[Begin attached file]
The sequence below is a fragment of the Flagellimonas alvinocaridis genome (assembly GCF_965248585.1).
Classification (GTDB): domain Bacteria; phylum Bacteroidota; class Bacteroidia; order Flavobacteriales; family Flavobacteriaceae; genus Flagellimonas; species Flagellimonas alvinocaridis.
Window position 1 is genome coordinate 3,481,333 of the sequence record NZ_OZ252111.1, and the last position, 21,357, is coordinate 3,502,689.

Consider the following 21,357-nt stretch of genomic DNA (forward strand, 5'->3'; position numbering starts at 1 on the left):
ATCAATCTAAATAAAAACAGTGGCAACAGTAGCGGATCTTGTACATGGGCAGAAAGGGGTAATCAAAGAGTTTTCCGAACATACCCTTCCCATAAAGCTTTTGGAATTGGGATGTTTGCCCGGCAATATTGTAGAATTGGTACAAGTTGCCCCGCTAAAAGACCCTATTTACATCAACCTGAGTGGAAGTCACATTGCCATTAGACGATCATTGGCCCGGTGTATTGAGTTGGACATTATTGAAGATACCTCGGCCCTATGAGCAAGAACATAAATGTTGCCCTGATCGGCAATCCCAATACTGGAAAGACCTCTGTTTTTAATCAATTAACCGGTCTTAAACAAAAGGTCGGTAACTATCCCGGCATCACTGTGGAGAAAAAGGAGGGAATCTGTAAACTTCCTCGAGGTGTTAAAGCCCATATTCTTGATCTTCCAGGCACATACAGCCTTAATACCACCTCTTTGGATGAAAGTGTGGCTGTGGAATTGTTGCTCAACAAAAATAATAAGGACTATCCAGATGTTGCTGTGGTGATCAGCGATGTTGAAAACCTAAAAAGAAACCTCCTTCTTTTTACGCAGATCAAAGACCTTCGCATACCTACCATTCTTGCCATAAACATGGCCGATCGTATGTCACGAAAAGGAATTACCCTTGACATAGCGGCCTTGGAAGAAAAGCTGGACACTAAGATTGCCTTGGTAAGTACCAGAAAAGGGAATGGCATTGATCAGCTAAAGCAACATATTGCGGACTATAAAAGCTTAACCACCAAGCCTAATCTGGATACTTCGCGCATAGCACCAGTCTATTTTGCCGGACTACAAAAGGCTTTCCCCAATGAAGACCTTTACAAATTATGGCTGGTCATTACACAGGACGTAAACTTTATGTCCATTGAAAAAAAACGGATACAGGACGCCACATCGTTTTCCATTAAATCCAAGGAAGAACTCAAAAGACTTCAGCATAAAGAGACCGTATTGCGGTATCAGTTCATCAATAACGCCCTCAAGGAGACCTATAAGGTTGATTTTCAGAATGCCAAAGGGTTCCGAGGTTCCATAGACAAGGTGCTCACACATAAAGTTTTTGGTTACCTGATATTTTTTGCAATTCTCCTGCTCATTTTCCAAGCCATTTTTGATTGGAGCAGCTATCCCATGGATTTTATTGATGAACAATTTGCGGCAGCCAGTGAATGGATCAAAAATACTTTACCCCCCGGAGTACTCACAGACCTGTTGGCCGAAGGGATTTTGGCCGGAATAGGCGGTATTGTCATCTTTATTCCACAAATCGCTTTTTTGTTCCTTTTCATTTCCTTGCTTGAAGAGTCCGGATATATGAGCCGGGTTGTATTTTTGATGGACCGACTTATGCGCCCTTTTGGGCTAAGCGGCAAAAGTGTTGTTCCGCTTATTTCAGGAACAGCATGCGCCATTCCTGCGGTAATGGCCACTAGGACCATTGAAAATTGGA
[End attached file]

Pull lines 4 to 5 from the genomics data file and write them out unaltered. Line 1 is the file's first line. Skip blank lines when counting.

Consider the following 21,357-nt stretch of genomic DNA (forward strand, 5'->3'; position numbering starts at 1 on the left):
ATCAATCTAAATAAAAACAGTGGCAACAGTAGCGGATCTTGTACATGGGCAGAAAGGGGTAATCAAAGAGTTTTCCGAACATACCCTTCCCATAAAGCTTTTGGAATTGGGATGTTTGCCCGGCAATATTGTAGAATTGGTACAAGTTGCCCCGCTAAAAGACCCTATTTACATCAACCTGAGTGGAAGTCACATTGCCATTAGACGATCATTGGCCCGGTGTATTGAGTTGGACATTATTGAAGATACCTCGGCCCTATGAGCAAGAACATAAATGTTGCCCTGATCGGCAATCCCAATACTGGAAAGACCTCTGTTTTTAATCAATTAACCGGTCTTAAACAAAAGGTCGGTAACTATCCCGGCATCACTGTGGAGAAAAAGGAGGGAATCTGTAAACTTCCTCGAGGTGTTAAAGCCCATATTCTTGATCTTCCAGGCACATACAGCCTTAATACCACCTCTTTGGATGAAAGTGTGGCTGTGGAATTGTTGCTCAACAAAAATAATAAGGACTATCCAGATGTTGCTGTGGTGATCAGCGATGTTGAAAACCTAAAAAGAAACCTCCTTCTTTTTACGCAGATCAAAGACCTTCGCATACCTACCATTCTTGCCATAAACATGGCCGATCGTATGTCACGAAAAGGAATTACCCTTGACATAGCGGCCTTGGAAGAAAAGCTGGACACTAAGATTGCCTTGGTAAGTACCAGAAAAGGGAATGGCATTGATCAGCTAAAGCAACATATTGCGGACTATAAAAGCTTAACCACCAAGCCTAATCTGGATACTTCGCGCATAGCACCAGTCTATTTTGCCGGACTACAAAAGGCTTTCCCCAATGAAGACCTTTACAAATTATGGCTGGTCATTACACAGGACGTAAACTTTATGTCCATTGAAAAAAAACGGATACAGGACGCCACATCGTTTTCCATTAAATCCAAGGAAGAACTCAAAAGACTTCAGCATAAAGAGACCGTATTGCGGTATCAGTTCATCAATAACGCCCTCAAGGAGACCTATAAGGTTGATTTTCAGAATGCCAAAGGGTTCCGAGGTTCCATAGACAAGGTGCTCACACATAAAGTTTTTGGTTACCTGATATTTTTTGCAATTCTCCTGCTCATTTTCCAAGCCATTTTTGATTGGAGCAGCTATCCCATGGATTTTATTGATGAACAATTTGCGGCAGCCAGTGAATGGATCAAAAATACTTTACCCCCCGGAGTACTCACAGACCTGTTGGCCGAAGGGATTTTGGCCGGAATAGGCGGTATTGTCATCTTTATTCCACAAATCGCTTTTTTGTTCCTTTTCATTTCCTTGCTTGAAGAGTCCGGATATATGAGCCGGGTTGTATTTTTGATGGACCGACTTATGCGCCCTTTTGGGCTAAGCGGCAAAAGTGTTGTTCCGCTTATTTCAGGAACAGCATGCGCCATTCCTGCGGTAATGGCCACTAGGACCATTGAAAATTGGA